Komodo is an interesting project that has played an integral role in developing these protocols and is worth further investigation for anyone interested in Atomic Swaps.
Another interesting project developing in the world of Atomic Swaps and decentralized exchanges is 0x. In the simplest of terms 0x is an open protocol that facilitates decentralized crypto exchanges. This protocol is a message format built on the Ethereum blockchain that allows users to interact and exchange tokens without the need for a trusted third party.
This message format is basically just a data package that sets the parameters for each trade. This data package indicates what tokens will be traded by each party, what prices and the expiration time for the transaction as well as identifying specific trading partners. Initiating parties set these trade parameters and then verify them by “signing”. Anyone interested in participating in an order can use 0x smart contracts to execute the trade.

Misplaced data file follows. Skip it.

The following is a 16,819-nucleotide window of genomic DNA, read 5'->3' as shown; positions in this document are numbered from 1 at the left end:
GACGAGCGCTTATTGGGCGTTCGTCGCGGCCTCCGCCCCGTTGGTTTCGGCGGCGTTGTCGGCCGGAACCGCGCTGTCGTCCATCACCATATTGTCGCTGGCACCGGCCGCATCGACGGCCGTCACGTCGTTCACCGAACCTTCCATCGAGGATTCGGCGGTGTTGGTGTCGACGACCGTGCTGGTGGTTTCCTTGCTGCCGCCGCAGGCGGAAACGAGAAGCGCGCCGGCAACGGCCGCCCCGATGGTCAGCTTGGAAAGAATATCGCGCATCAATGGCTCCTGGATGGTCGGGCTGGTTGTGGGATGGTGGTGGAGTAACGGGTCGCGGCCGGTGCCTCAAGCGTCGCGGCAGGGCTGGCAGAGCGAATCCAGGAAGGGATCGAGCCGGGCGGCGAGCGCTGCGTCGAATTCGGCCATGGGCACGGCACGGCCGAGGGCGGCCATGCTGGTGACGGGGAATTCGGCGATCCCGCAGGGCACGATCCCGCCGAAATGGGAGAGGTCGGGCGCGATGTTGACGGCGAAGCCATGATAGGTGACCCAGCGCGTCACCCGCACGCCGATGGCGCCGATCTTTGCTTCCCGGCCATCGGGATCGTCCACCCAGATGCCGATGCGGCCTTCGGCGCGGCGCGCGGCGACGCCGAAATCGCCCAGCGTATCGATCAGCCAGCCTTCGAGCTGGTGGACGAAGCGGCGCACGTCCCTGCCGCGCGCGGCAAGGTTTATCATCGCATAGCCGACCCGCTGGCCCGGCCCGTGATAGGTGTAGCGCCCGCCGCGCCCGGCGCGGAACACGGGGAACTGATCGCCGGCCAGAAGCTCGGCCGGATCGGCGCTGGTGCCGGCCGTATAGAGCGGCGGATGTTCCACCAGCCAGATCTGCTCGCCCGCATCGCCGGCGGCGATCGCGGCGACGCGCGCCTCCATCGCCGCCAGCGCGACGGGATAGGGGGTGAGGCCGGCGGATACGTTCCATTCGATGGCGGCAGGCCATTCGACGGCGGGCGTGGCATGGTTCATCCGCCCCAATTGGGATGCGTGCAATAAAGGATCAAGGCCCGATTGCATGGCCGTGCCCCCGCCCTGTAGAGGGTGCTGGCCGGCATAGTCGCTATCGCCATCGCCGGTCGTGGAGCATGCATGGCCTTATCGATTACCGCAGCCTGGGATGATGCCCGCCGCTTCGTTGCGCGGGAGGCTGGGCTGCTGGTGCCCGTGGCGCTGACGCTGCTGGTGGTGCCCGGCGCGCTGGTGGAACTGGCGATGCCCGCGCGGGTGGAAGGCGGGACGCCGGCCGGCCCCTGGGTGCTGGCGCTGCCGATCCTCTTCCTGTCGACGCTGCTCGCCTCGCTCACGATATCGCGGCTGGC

What Makes 0x Unique
One interesting aspect of the 0x process is the use of “relayers”. In the 0x ecosystem, relayers are dApps that basically act as aggregators of orders: when someone wants to make a trade, their signed order will be posted to the relayer of their choice, where it is then visible to the larger pool of 0x participants. These relayers are built by developers on top of the 0x protocol and serve multiple purposes, the biggest being the increase in the speed of transactions. These relayers allow for off-chain swaps that keep transaction times down. The open-source nature of these dApps means users can find relayers that are better suited to their individual needs.
Let’s use another example to illustrate a 0x trade.
Tom creates an order on 0x which is then picked up by a relayer of his choosing where it is sent to the order book database. It can also be shared to other relayers to present the order to a larger audience. Jerry sees the order and wants to make a trade. The relayer matches both sides of the trade and it is sent to a 0x smart contract for completion. These smart contracts deduct the funds from their wallets and the order is verified and written to the blockchain.